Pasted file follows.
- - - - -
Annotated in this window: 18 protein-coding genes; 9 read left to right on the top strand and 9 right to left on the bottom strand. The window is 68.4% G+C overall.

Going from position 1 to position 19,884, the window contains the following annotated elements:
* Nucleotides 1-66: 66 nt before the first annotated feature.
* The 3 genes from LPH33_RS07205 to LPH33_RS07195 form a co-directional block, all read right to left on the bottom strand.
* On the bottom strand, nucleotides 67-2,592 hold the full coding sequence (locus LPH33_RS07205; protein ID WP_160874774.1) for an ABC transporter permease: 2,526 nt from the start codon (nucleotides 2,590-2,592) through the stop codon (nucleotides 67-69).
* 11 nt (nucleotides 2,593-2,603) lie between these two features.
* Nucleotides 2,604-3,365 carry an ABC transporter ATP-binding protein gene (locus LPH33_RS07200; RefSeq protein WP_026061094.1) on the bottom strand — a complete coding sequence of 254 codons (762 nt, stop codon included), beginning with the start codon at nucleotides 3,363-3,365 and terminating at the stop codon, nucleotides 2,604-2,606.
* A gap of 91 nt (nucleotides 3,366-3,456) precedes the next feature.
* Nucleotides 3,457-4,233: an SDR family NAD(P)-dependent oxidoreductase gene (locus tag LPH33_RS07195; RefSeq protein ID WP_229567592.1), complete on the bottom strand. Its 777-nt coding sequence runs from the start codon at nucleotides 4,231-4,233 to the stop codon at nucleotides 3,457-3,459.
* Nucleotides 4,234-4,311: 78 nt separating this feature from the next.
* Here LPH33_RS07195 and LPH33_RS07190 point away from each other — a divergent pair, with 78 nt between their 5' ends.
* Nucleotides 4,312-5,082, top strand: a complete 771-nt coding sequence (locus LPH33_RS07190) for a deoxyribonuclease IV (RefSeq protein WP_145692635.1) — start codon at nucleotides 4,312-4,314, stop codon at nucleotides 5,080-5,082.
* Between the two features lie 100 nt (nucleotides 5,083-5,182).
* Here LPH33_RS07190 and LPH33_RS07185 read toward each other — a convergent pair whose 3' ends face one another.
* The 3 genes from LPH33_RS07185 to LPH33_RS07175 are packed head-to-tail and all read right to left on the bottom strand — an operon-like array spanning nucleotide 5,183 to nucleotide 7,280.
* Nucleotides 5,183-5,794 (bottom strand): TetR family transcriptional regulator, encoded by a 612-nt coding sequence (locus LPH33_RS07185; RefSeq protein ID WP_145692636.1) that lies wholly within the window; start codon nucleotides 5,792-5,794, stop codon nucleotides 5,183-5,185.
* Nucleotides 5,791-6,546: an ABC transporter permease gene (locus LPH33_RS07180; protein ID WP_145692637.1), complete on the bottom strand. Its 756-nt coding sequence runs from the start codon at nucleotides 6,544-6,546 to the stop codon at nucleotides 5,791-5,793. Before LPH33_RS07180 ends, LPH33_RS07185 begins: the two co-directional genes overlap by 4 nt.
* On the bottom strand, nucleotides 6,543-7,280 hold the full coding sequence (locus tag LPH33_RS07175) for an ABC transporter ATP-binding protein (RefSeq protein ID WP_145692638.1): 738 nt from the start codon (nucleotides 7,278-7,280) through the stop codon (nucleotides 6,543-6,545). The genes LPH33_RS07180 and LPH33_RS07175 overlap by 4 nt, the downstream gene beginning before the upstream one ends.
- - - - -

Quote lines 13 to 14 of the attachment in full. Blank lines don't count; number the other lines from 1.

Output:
* Between the two features lie 100 nt (nucleotides 5,083-5,182).
* Here LPH33_RS07190 and LPH33_RS07185 read toward each other — a convergent pair whose 3' ends face one another.